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sum(score * weight) /
(total weight + 1)
The point is not to use things like paper and wood which will darken due to the presence of starches or starch-containing compounds and fool you into thinking that the spores in the spore print are turning dark.
If you put iodine on a potatoe in the 7th grade (or thereabouts) you have seen the amyloid reaction. The amyloid reaction divides the genus Amanita just about in half (with very few known exceptional cases). An amanita is in one of these sections (Amanita, Caesareae, and Vaginatae) if the spores don’t darken with iodine (are inamyloid). Otherwise, the spores become blue-black (I can’t see the blue myself) and the section is either Amidella, Phalloideae, Lepidella, or Validae. The spores are said to be “amyloid” if they turn dark in iodine. The known possible exceptions to the alignment of iodine reaction with subgenus are in the Old World tropics and number less than half-a-dozen to date…out of about 770 probable amanita taxa that are listed on www.amanitaceae.org (WAO).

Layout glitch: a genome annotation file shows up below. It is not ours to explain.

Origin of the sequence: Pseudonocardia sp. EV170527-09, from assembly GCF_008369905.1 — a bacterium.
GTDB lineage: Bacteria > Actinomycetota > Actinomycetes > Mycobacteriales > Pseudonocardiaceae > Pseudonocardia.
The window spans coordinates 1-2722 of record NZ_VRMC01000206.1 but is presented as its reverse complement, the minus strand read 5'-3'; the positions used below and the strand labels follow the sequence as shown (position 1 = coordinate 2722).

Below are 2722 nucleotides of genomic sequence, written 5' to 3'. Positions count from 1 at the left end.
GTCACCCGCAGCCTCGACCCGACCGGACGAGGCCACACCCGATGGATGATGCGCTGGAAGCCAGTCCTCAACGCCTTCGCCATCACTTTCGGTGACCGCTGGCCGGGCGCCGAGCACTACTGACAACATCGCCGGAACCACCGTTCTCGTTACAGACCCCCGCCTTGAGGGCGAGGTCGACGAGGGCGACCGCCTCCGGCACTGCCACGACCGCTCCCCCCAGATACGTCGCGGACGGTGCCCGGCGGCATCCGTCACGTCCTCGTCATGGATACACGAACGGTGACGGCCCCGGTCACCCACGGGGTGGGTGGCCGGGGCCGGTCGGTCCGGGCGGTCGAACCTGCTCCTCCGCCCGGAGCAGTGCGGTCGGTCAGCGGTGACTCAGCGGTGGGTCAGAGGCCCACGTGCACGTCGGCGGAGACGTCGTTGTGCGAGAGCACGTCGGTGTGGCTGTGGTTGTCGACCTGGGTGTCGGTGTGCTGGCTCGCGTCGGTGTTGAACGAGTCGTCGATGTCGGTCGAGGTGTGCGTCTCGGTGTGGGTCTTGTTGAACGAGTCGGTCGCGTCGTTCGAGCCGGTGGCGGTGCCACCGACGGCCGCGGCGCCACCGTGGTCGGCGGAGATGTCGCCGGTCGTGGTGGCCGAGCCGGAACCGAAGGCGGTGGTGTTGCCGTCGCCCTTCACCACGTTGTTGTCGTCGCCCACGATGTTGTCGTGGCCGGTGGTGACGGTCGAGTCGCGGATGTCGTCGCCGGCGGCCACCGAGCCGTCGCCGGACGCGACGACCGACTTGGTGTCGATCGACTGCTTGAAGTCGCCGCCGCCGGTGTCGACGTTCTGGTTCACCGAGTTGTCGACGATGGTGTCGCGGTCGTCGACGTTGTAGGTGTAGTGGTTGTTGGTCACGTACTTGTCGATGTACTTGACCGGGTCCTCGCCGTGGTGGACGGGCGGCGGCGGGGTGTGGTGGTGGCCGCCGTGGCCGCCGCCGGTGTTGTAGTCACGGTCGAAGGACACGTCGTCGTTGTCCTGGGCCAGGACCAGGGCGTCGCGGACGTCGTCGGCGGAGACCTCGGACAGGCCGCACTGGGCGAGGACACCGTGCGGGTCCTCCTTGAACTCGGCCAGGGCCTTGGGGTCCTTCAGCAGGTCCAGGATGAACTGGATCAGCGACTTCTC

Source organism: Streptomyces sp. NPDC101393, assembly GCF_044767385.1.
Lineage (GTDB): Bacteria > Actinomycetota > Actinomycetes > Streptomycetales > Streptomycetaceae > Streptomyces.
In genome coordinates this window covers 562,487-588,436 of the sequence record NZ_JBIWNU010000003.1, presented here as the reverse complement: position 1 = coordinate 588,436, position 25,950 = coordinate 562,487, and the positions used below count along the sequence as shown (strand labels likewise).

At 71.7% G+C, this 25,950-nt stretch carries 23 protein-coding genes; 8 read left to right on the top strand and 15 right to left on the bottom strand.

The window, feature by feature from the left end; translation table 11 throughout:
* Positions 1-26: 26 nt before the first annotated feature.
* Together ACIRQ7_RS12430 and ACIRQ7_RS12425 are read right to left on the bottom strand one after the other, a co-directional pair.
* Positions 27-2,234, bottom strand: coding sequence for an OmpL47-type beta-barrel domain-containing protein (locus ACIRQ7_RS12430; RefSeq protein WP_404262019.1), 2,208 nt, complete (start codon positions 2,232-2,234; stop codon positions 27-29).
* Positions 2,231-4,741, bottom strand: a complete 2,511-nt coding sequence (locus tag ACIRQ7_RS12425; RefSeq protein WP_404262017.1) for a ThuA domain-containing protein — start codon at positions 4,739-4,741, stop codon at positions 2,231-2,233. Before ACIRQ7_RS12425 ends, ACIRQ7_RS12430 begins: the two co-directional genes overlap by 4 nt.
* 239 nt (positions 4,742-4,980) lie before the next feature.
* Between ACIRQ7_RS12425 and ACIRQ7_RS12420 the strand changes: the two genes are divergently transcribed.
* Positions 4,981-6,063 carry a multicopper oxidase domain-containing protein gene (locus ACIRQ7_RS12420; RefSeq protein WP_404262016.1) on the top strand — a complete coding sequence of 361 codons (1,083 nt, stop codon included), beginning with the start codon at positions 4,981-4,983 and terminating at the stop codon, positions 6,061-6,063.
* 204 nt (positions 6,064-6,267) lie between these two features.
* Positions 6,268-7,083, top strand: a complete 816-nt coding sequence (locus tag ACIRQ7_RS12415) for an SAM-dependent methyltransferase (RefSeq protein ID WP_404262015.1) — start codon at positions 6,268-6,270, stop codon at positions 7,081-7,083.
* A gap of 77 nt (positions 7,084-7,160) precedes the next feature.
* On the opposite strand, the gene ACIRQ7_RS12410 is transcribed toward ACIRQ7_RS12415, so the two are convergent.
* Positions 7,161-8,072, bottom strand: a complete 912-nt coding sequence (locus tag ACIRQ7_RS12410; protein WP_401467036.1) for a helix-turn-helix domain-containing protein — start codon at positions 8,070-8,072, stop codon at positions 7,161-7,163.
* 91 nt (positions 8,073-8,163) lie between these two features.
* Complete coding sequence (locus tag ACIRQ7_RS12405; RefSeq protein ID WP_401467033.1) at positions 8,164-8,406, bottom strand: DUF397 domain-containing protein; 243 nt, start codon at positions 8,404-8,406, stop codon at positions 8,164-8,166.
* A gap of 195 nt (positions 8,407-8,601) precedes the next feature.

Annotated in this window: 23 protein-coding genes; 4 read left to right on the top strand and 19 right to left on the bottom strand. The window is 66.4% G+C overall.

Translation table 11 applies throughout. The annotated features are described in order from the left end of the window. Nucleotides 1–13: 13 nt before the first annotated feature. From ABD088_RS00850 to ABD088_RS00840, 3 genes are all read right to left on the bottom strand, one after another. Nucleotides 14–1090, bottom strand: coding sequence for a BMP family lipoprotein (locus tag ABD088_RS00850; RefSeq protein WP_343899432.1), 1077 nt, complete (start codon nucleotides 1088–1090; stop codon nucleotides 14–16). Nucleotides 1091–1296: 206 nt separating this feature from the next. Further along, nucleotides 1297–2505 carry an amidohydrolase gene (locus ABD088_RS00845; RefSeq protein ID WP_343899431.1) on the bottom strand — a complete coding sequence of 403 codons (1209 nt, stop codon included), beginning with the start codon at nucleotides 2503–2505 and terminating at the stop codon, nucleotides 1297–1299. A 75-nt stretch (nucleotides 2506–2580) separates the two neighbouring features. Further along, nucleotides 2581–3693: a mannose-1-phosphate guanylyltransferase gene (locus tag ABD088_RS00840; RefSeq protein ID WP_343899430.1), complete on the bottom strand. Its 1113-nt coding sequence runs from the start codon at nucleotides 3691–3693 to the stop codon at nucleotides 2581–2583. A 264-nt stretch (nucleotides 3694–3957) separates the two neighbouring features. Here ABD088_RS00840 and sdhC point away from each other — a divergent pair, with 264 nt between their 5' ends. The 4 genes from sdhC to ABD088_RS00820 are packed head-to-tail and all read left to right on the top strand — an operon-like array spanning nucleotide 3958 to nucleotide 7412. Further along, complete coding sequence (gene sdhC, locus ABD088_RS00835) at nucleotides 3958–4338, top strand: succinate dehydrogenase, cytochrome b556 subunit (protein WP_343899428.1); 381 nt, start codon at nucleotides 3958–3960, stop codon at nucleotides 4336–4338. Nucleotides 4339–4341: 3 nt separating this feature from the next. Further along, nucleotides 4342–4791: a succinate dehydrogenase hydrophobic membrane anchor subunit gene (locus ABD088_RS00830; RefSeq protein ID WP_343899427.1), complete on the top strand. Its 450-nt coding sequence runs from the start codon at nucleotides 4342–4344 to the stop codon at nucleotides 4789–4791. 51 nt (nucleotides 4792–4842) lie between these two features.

iodine to my kit. Is it OK to spore print on heavy clear plastic rather than glass?
it would have to be an aging flavoconia…and the distinct two-color pileus is also unusual for that species.
Here are some references:
1. Normally nonstriate margin in sect. Validae:
Normally striate margin in subgenus Amanita:
I think that sp-F11 and frostiana might be the most likely of these, but these are just guesses…and neither of the species is known from western Virginia…of the two frostiana might be in the Blue Ridge Mtns. or (more distantly) the Appalachians. Up to now, I only know sp-F11 from much farther south.
is a possibility i would assume.
resolution: more effective images.
Created: 2012-01-21 22:22:01 CST (-0500)
Last modified: 2012-01-22 12:54:55 CST (-0500)
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